In a statement, New York Times executive editor Dean Baquet strongly condemned China’s decision, saying in this time of the coronavirus, it’s important that the world has a “free and open flow of credible information.”

“It is critical that the governments of the United States and China move quickly to resolve this dispute and allow journalists to do the important work of informing the public,” Baquet added. “The health and safety of people around the world depend on impartial reporting about its two largest economies, both of them now battling a common epidemic.”

America tunes in

“Meet the Press” host Chuck Todd. (AP Photo/Charles Dharapak, File)

Give Americans credit. They are seeking out news about the coronavirus. Case in point: Both NBC’s “Meet the Press” and CBS’s “Face the Nation” had the biggest viewership numbers in years last Sunday.

“Meet the Press” had 4.657 million viewers for Sunday’s show, which was dedicated entirely to discussing coronavirus. That was the most since Jan. 4, 2009, when an interview with the Senate majority leader at the time, Harry Reid, helped the show bring in 4.715 million viewers. This past Sunday’s “Meet the Press” had several guests, including Dr. Anthony Fauci and Governors Mike Dewine (R-Ohio) and J. B. Pritzker (D-Ill.)

Meanwhile, last Sunday’s “Face the Nation” had 4.354 million viewers, the biggest audience that show has had since Jan. 22, 2017. That was two days after President Trump was inaugurated.

Finally, Fox News is drawing strong primetime ratings during the coronavirus coverage, leading all cable news networks with an average viewership of 3.594 million. It was Fox News’ second-highest viewership week of the year, while Sean Hannity’s show, which has been on the air since January 2009, had his second-highest week ever in total viewers with 4.5 million.

Standing together

Journalists and staff at The Roanoke (Virginia) Times have announced plans to unionize as the Timesland News Guild. More than 75% of the newsroom — including reporters, photographers, graphic artists, copy and online editors, designers and support staff — signed union cards on Tuesday.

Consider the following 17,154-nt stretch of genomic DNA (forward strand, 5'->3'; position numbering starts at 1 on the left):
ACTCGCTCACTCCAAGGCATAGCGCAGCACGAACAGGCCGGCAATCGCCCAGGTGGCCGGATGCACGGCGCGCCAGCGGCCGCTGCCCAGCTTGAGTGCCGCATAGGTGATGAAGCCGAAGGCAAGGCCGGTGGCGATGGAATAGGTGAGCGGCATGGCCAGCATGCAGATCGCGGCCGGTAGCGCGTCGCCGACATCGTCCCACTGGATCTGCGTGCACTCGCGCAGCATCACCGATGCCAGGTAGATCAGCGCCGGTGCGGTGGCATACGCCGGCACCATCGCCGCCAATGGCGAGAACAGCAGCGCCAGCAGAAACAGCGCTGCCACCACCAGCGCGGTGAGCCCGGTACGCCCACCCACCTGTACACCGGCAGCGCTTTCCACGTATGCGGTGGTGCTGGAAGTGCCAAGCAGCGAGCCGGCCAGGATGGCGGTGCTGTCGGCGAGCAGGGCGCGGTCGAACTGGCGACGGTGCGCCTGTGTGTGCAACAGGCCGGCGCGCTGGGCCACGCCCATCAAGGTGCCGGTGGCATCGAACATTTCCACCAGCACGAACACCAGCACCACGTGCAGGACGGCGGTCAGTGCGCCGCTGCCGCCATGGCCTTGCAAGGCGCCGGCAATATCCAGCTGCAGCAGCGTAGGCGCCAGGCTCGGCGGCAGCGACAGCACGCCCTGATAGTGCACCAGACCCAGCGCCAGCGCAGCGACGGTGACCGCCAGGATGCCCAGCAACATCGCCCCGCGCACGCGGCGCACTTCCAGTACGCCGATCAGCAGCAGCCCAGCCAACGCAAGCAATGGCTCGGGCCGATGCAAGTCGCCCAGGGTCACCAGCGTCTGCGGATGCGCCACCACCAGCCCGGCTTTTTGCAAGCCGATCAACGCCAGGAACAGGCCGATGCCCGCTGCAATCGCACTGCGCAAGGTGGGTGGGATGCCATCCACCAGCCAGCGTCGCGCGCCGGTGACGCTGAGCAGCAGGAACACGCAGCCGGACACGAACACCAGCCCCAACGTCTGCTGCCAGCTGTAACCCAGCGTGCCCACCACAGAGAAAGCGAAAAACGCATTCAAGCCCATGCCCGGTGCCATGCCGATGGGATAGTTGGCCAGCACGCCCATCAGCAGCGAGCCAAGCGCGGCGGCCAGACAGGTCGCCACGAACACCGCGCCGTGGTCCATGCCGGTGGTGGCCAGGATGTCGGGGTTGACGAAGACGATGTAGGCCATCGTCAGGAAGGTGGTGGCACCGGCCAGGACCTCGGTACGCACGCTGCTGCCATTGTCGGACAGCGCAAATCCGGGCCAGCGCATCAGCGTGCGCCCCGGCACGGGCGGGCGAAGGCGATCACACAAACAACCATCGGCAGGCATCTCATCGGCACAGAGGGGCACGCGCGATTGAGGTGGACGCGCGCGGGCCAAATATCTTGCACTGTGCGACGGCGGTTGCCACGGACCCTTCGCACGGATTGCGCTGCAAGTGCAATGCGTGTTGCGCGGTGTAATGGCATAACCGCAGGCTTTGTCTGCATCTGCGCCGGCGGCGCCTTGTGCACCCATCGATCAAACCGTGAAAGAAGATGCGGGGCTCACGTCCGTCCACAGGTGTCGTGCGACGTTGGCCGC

They become the first to seek a union under Lee Enterprises, which in January announced it would take ownership over a group of 30 papers from Warren Buffett’s Berkshire Hathaway Media Group. Lee had been managing those papers, with the exception of The Buffalo News, since July 2018.

In a statement, the union criticized Lee for shrinking The Roanoke Times’ print edition and cutting full-time copy editing jobs to part-time without benefits. Before that, the union said, BH Media had reduced sports, crime, tech, arts and food coverage. The union said the newsroom staff has been slashed in half over the past six years.

“We all know we’re in a struggling industry,” said Laurence Hammack, a reporter at The Roanoke Times since 1985, in a statement. “But newspapers are vital to our communities, and this is perhaps our last chance to preserve that role.”

Hot type

Have feedback or a tip? Email Poynter senior media writer Tom Jones at

Upcoming Poynter training

Want to get this briefing in your inbox? Sign up here.

Follow us on Twitter and on Facebook.

Support high-integrity, independent journalism that serves democracy. Make a gift to Poynter today. The Poynter Institute is a nonpartisan, nonprofit organization, and your gift helps us make good journalism better.
Tom Jones is Poynter’s senior media writer for He was previously part of the Tampa Bay Times family during three stints over some 30…
Tom Jones

More News

Back to News